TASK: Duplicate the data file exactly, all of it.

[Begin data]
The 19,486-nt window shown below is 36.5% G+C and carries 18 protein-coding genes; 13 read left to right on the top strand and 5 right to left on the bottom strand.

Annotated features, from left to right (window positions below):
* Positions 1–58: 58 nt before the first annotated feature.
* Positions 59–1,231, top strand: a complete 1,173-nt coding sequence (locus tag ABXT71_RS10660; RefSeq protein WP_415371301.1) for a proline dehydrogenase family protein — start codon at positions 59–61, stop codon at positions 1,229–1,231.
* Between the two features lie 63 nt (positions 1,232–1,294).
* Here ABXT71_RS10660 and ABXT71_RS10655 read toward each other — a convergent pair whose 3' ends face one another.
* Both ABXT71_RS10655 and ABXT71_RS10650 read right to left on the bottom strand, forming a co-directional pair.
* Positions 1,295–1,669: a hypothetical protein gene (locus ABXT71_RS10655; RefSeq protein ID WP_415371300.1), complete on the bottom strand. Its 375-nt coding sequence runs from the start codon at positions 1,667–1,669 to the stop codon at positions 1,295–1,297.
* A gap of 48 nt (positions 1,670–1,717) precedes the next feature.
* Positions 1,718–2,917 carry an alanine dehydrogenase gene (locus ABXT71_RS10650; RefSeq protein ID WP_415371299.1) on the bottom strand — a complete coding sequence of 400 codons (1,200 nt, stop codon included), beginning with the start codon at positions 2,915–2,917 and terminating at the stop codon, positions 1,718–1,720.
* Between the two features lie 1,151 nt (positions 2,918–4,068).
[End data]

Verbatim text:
The 19,486-nt window shown below is 36.5% G+C and carries 18 protein-coding genes; 13 read left to right on the top strand and 5 right to left on the bottom strand.

Annotated features, from left to right (window positions below):
* Positions 1–58: 58 nt before the first annotated feature.
* Positions 59–1,231, top strand: a complete 1,173-nt coding sequence (locus tag ABXT71_RS10660; RefSeq protein WP_415371301.1) for a proline dehydrogenase family protein — start codon at positions 59–61, stop codon at positions 1,229–1,231.
* Between the two features lie 63 nt (positions 1,232–1,294).
* Here ABXT71_RS10660 and ABXT71_RS10655 read toward each other — a convergent pair whose 3' ends face one another.
* Both ABXT71_RS10655 and ABXT71_RS10650 read right to left on the bottom strand, forming a co-directional pair.
* Positions 1,295–1,669: a hypothetical protein gene (locus ABXT71_RS10655; RefSeq protein ID WP_415371300.1), complete on the bottom strand. Its 375-nt coding sequence runs from the start codon at positions 1,667–1,669 to the stop codon at positions 1,295–1,297.
* A gap of 48 nt (positions 1,670–1,717) precedes the next feature.
* Positions 1,718–2,917 carry an alanine dehydrogenase gene (locus ABXT71_RS10650; RefSeq protein ID WP_415371299.1) on the bottom strand — a complete coding sequence of 400 codons (1,200 nt, stop codon included), beginning with the start codon at positions 2,915–2,917 and terminating at the stop codon, positions 1,718–1,720.
* Between the two features lie 1,151 nt (positions 2,918–4,068).